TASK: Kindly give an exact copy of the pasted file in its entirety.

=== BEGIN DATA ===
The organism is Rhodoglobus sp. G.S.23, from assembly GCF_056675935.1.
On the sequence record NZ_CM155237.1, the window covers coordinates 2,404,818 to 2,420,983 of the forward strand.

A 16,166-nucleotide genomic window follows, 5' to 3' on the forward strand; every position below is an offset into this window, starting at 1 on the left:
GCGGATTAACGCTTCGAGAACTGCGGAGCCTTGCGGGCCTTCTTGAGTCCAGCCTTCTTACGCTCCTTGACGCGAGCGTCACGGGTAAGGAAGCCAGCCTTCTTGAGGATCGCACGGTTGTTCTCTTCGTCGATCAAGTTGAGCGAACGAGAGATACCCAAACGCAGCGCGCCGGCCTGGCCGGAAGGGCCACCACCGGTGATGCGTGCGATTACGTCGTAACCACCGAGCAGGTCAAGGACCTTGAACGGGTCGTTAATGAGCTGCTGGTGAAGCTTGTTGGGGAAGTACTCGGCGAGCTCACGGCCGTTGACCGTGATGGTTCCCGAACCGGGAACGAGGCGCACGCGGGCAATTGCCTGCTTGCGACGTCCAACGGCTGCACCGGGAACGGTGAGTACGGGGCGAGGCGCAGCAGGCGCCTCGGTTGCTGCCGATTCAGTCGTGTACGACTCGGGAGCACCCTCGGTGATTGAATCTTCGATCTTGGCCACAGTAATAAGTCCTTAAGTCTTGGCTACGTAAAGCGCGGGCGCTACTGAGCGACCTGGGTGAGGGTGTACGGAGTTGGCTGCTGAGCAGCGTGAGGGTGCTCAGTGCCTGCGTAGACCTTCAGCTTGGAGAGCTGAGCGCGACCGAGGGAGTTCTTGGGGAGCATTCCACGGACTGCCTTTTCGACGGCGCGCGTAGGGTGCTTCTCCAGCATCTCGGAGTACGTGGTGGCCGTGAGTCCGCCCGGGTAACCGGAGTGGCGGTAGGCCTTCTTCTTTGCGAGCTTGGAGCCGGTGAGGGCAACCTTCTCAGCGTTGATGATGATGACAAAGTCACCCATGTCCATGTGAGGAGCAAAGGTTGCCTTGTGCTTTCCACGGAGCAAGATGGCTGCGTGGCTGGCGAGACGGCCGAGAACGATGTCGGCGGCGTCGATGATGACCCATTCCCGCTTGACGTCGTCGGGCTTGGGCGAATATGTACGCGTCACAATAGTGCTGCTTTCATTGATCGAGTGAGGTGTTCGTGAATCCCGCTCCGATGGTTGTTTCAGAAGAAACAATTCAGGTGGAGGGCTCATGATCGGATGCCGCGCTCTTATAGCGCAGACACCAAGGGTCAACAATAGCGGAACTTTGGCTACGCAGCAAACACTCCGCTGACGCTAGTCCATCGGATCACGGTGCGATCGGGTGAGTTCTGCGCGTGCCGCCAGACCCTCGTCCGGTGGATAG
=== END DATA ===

The organism is Rhodoglobus sp. G.S.23, from assembly GCF_056675935.1.
On the sequence record NZ_CM155237.1, the window covers coordinates 2,404,818 to 2,420,983 of the forward strand.

A 16,166-nucleotide genomic window follows, 5' to 3' on the forward strand; every position below is an offset into this window, starting at 1 on the left:
GCGGATTAACGCTTCGAGAACTGCGGAGCCTTGCGGGCCTTCTTGAGTCCAGCCTTCTTACGCTCCTTGACGCGAGCGTCACGGGTAAGGAAGCCAGCCTTCTTGAGGATCGCACGGTTGTTCTCTTCGTCGATCAAGTTGAGCGAACGAGAGATACCCAAACGCAGCGCGCCGGCCTGGCCGGAAGGGCCACCACCGGTGATGCGTGCGATTACGTCGTAACCACCGAGCAGGTCAAGGACCTTGAACGGGTCGTTAATGAGCTGCTGGTGAAGCTTGTTGGGGAAGTACTCGGCGAGCTCACGGCCGTTGACCGTGATGGTTCCCGAACCGGGAACGAGGCGCACGCGGGCAATTGCCTGCTTGCGACGTCCAACGGCTGCACCGGGAACGGTGAGTACGGGGCGAGGCGCAGCAGGCGCCTCGGTTGCTGCCGATTCAGTCGTGTACGACTCGGGAGCACCCTCGGTGATTGAATCTTCGATCTTGGCCACAGTAATAAGTCCTTAAGTCTTGGCTACGTAAAGCGCGGGCGCTACTGAGCGACCTGGGTGAGGGTGTACGGAGTTGGCTGCTGAGCAGCGTGAGGGTGCTCAGTGCCTGCGTAGACCTTCAGCTTGGAGAGCTGAGCGCGACCGAGGGAGTTCTTGGGGAGCATTCCACGGACTGCCTTTTCGACGGCGCGCGTAGGGTGCTTCTCCAGCATCTCGGAGTACGTGGTGGCCGTGAGTCCGCCCGGGTAACCGGAGTGGCGGTAGGCCTTCTTCTTTGCGAGCTTGGAGCCGGTGAGGGCAACCTTCTCAGCGTTGATGATGATGACAAAGTCACCCATGTCCATGTGAGGAGCAAAGGTTGCCTTGTGCTTTCCACGGAGCAAGATGGCTGCGTGGCTGGCGAGACGGCCGAGAACGATGTCGGCGGCGTCGATGATGACCCATTCCCGCTTGACGTCGTCGGGCTTGGGCGAATATGTACGCGTCACAATAGTGCTGCTTTCATTGATCGAGTGAGGTGTTCGTGAATCCCGCTCCGATGGTTGTTTCAGAAGAAACAATTCAGGTGGAGGGCTCATGATCGGATGCCGCGCTCTTATAGCGCAGACACCAAGGGTCAACAATAGCGGAACTTTGGCTACGCAGCAAACACTCCGCTGACGCTAGTCCATCGGATCACGGTGCGATCGGGTGAGTTCTGCGCGTGCCGCCAGACCCTCGTCCGGTGGATAG